Those brown paper bags are building up. Seems such a waste to throw them out – good paper. I’ve begun an artwork, for contemplation on the good fortune that I am being housed, ministered to, plied with food. It’s not what I’d call high art – I haven't reached the creative stage yet - haha - just another form of ticking off the days to be spent in quarantine, I guess. I wonder how the bags can be re-used, since who knows whether they might carry droplets of coronavirus? I’m suspicious of every type of material these days, trying to memorise how long droplets stay on whichever material is presented to me. I learned to take note in Peru, to slow down enough to consider whether to touch something or not, to get more control over my hands.
I’m still receiving epistles from Peruvian culture. Yesterday the President stated [as translated], ‘Our first priority will always be to protect the life and health of the people. Economy comes after. … We are ready to support economic reactivation boldly as soon as the virus is contained.’
As there was a ‘light’ earthquake in Peru yesterday, he proposed that people at home ‘review their emergency backpacks and earthquake protocols’. Can you imagine the staunch bravery of the Peruvian people facing the possibility of an earthquake as well as the pandemic? I have great respect for them, thinking back to just last week when I was in Lima. Every night residents would stand on their balconies or at their front doors at 8 pm to join in clapping, in appreciation for their doctors, nurses, and all ancillary, including cleaning, staff. As the evening sky darkened, moving towards winter …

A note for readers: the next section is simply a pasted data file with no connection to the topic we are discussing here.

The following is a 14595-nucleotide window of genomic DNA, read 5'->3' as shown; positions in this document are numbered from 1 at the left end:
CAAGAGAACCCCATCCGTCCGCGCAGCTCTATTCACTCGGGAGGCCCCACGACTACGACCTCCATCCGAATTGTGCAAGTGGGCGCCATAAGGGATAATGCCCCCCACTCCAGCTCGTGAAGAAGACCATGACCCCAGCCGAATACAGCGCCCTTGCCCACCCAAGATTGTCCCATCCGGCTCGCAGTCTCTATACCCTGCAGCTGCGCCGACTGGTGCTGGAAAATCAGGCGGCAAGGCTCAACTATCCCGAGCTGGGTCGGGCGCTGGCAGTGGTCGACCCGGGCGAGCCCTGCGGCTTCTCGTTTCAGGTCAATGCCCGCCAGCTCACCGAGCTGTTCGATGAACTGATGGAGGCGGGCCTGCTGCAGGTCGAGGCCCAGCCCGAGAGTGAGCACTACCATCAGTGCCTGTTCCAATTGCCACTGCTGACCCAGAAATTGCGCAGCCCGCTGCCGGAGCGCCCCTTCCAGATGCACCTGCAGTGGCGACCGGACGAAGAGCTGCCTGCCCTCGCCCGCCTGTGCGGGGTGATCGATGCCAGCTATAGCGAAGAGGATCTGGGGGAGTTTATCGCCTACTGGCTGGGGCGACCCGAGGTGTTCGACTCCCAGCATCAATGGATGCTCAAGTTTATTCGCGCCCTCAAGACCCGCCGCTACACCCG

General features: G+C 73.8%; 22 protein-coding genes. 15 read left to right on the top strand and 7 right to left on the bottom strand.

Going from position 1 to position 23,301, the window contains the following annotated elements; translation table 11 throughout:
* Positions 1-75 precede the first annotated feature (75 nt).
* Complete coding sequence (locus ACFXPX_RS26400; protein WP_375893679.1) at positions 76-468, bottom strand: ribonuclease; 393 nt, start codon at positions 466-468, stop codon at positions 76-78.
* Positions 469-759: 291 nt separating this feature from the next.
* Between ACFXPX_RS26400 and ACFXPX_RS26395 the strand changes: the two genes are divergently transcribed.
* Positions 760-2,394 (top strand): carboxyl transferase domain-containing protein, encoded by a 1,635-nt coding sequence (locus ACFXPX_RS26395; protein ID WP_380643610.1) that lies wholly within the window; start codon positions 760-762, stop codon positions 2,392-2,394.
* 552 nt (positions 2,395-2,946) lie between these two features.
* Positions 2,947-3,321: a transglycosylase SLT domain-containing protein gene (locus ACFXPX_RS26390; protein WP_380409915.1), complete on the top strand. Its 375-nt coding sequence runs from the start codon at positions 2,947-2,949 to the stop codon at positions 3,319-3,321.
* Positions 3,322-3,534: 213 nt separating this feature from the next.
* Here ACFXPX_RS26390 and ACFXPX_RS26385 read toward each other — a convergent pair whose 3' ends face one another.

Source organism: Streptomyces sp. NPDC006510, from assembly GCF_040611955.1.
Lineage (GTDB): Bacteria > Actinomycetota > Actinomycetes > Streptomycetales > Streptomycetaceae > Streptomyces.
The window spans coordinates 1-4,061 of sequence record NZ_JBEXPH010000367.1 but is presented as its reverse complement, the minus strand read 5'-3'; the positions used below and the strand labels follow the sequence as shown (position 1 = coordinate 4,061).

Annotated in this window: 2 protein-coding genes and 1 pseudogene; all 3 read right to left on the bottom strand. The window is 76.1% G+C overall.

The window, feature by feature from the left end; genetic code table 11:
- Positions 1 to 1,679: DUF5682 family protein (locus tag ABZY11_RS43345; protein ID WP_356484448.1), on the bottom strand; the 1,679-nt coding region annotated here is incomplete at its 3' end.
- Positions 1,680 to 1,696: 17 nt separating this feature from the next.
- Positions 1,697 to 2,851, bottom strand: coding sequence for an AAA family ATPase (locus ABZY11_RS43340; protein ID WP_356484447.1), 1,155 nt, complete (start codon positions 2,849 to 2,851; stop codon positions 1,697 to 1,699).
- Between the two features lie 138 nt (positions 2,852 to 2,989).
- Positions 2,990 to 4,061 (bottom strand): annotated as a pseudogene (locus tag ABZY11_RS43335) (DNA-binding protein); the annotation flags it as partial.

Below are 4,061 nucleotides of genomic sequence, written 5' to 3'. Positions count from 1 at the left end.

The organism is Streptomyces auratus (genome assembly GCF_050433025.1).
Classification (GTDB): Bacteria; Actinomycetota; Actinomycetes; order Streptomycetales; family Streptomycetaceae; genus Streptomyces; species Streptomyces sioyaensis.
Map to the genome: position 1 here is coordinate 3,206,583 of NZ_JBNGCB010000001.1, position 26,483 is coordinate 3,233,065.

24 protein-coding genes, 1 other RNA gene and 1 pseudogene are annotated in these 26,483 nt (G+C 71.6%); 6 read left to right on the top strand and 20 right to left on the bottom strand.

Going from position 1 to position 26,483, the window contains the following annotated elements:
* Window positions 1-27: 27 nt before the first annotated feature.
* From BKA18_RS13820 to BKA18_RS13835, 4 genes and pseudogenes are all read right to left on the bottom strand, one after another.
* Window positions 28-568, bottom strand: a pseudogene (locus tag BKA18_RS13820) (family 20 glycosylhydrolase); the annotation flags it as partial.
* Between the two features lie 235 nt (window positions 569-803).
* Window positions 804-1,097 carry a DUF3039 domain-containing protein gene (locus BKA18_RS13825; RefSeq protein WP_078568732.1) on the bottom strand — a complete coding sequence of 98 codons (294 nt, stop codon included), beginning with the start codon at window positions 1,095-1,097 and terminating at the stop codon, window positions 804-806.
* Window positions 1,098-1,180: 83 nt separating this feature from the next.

All over the world now, people of different cultures are honouring their medical staff, including volunteers, and even their teachers and childcarers, their cleaners, their garbage collectors - those people who have been at the bottom of the social rung, people we now realise we are all dependent on. Not before time! So many of us here, ‘doing time’ in this hotel, must think about how lucky we’ve been to travel the globe and return safe and sound. So far so good, in that no coronavirus symptoms have been detected in anyone in the hotel up until this point.
Sorry this update is being sent out so late today … but my internet connection has been laughably poor last night and this morning. But thanks to the calm persistent efforts of Brad at Superloop, I’m back online and in grateful mode.
On that note, I’ve decided to take a break from the diary blog tomorrow – Sunday, a day of rest, of recovery, of kindness and care.
Sent from my mobile phone ... my connection to a humdrum world we all used to share but didn’t appreciate. One wayward traveller’s opportunity to emote via her daily diary ... Copyright Christine Williams.